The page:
Recording your doctor’s instructions

Many of my clients are medical practitioners – physicians, dentists, optometrists, et al.  I help them buy and install state of the art PCs and networking equipment – and then work with their staff to organize their digital medical records.  Very high tech – and very supportive of patient health.

Some doctors are high tech – and some are old-school.

Think about your recent doctor visits.  Some doctors hand-write your medical information,  hand you one or more paper prescriptions to give to your pharmacist, then store your record card in massive file-folder cabinets.

Doctors rarely provide hand written instructions.  They depend upon the the guidance provided by the manufacturer to provide instructions.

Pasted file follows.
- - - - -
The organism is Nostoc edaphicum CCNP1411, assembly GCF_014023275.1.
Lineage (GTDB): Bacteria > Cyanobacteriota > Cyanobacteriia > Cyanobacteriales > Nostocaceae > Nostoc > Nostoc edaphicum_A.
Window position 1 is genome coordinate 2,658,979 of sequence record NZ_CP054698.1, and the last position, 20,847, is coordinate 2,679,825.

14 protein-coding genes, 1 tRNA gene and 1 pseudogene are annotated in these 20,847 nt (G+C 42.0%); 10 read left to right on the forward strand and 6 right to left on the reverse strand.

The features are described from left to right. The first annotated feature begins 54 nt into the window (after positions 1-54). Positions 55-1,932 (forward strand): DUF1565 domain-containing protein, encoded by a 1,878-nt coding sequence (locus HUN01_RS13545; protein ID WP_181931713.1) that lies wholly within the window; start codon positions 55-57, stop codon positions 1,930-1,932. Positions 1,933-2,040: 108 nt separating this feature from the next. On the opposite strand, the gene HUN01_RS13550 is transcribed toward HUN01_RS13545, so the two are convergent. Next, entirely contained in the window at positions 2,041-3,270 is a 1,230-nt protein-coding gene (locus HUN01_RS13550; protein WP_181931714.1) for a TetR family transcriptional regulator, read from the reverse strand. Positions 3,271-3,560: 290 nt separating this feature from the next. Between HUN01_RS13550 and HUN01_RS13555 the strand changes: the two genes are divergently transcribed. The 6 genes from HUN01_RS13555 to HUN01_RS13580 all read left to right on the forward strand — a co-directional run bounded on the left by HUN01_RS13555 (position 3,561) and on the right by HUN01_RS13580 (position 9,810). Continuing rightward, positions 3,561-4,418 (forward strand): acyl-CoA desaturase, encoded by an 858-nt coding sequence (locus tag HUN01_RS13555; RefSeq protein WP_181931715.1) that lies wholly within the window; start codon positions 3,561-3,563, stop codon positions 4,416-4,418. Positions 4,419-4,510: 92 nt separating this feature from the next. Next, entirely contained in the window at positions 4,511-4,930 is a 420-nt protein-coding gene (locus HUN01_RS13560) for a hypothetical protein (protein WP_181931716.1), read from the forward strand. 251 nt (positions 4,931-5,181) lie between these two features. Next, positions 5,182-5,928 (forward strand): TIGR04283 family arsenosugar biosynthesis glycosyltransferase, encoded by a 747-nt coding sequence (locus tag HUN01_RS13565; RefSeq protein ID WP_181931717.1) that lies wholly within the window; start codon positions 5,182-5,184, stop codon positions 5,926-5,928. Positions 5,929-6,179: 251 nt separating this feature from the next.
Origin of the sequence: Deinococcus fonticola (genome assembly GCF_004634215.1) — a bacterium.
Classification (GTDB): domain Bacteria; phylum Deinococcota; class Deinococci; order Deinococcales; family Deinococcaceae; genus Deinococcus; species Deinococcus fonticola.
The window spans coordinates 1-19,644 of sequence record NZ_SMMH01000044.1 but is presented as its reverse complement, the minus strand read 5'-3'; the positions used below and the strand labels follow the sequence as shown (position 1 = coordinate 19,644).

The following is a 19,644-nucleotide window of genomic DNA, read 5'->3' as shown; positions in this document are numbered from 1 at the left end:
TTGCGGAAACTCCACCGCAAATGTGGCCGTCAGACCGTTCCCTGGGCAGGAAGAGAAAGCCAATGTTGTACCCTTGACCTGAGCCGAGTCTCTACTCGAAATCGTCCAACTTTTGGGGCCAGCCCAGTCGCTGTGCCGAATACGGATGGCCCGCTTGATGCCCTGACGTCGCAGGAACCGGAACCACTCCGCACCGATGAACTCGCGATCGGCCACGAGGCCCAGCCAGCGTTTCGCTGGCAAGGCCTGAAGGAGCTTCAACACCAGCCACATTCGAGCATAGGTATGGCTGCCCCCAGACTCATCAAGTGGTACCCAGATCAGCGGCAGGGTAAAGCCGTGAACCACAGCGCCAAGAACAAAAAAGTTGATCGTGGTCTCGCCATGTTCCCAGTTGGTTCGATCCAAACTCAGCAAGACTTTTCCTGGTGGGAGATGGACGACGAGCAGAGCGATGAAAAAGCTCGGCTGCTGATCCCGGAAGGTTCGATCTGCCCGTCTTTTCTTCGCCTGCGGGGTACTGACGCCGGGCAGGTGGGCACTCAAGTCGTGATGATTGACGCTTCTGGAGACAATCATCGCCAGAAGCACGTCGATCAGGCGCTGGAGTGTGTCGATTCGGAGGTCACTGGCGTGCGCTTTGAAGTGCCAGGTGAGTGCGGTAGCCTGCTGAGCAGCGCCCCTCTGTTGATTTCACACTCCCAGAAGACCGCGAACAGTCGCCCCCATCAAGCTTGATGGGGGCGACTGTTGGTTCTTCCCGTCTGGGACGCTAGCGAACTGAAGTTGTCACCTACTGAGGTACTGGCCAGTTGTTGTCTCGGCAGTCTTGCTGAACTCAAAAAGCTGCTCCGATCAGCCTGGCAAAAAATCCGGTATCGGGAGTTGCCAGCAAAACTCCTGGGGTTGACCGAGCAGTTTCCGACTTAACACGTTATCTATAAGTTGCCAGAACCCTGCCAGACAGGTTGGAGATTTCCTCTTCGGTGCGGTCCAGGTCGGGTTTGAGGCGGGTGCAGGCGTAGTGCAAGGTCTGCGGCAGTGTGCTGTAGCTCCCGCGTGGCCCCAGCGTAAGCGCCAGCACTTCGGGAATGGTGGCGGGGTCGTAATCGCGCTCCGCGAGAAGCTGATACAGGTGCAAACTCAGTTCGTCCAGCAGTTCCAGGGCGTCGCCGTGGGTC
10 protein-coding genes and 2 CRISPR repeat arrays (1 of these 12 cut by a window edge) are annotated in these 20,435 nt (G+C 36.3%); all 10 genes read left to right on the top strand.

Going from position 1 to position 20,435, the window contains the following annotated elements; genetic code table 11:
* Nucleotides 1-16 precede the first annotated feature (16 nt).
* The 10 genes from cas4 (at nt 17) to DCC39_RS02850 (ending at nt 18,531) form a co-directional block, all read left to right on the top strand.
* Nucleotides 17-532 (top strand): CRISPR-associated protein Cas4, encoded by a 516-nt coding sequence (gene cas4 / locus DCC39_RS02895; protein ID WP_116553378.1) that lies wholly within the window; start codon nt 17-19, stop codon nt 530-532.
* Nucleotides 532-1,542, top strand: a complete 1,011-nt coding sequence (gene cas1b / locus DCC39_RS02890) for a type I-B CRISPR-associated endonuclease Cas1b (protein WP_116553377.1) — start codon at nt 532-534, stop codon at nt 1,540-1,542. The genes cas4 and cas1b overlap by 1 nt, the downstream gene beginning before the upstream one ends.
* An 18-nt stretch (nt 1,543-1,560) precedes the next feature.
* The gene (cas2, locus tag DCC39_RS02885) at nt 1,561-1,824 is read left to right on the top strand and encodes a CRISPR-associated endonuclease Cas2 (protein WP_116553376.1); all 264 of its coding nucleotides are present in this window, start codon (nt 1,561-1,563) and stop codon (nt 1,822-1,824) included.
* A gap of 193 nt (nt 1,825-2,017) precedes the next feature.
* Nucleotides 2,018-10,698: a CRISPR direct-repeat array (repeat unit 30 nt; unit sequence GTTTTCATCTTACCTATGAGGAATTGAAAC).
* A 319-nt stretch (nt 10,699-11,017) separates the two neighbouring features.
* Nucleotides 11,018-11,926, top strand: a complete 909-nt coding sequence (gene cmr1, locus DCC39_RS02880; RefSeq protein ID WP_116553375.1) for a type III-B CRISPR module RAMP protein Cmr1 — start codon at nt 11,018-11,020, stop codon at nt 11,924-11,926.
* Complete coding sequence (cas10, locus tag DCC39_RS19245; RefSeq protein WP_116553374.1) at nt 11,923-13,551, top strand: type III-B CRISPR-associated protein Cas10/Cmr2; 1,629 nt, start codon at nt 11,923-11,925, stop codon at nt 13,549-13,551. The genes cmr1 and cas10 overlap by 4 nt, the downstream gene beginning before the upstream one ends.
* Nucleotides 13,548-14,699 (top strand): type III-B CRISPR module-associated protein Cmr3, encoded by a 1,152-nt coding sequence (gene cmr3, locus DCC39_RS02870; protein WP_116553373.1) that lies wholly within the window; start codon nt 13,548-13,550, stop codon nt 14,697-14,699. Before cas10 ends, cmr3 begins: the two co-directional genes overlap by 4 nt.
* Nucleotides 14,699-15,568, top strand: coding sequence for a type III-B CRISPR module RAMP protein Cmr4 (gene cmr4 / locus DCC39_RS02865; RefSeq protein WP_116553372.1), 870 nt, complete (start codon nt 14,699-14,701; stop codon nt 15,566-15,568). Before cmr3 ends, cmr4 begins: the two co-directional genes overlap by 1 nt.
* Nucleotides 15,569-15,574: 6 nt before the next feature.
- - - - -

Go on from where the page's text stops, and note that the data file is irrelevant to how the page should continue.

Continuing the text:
What if you’re a senior who has difficult reading instructions.  What if you’re a teen who is more focused on Facebook rather than listening to instructions and passing them along to Mom and Dad.

A doctor that takes advantage of technology will do the following:

  • Enter the details of your visit directly into a patient management database
  • Order your prescription at a local pharmacy before you leave the office
  • Make available an online

If you doctor is state of the art, they will enter the details of your visit directly into a PC running a patient management program.  They will contact your pharmacy to facilitate a prescription, and

At a recent doctor’s visit of my own, I noticed how certain medical methods were from the previous century.  I had an infection in my eye-lid.  Requiring several office visits, I was given numerous prescriptions, an over the counter eye lid wipe, and several instruction how to apply the drops and apply a hot wash cloth twice a day.

If I didn’t treat the infection properly, I was in danger of having to visit an emergency room for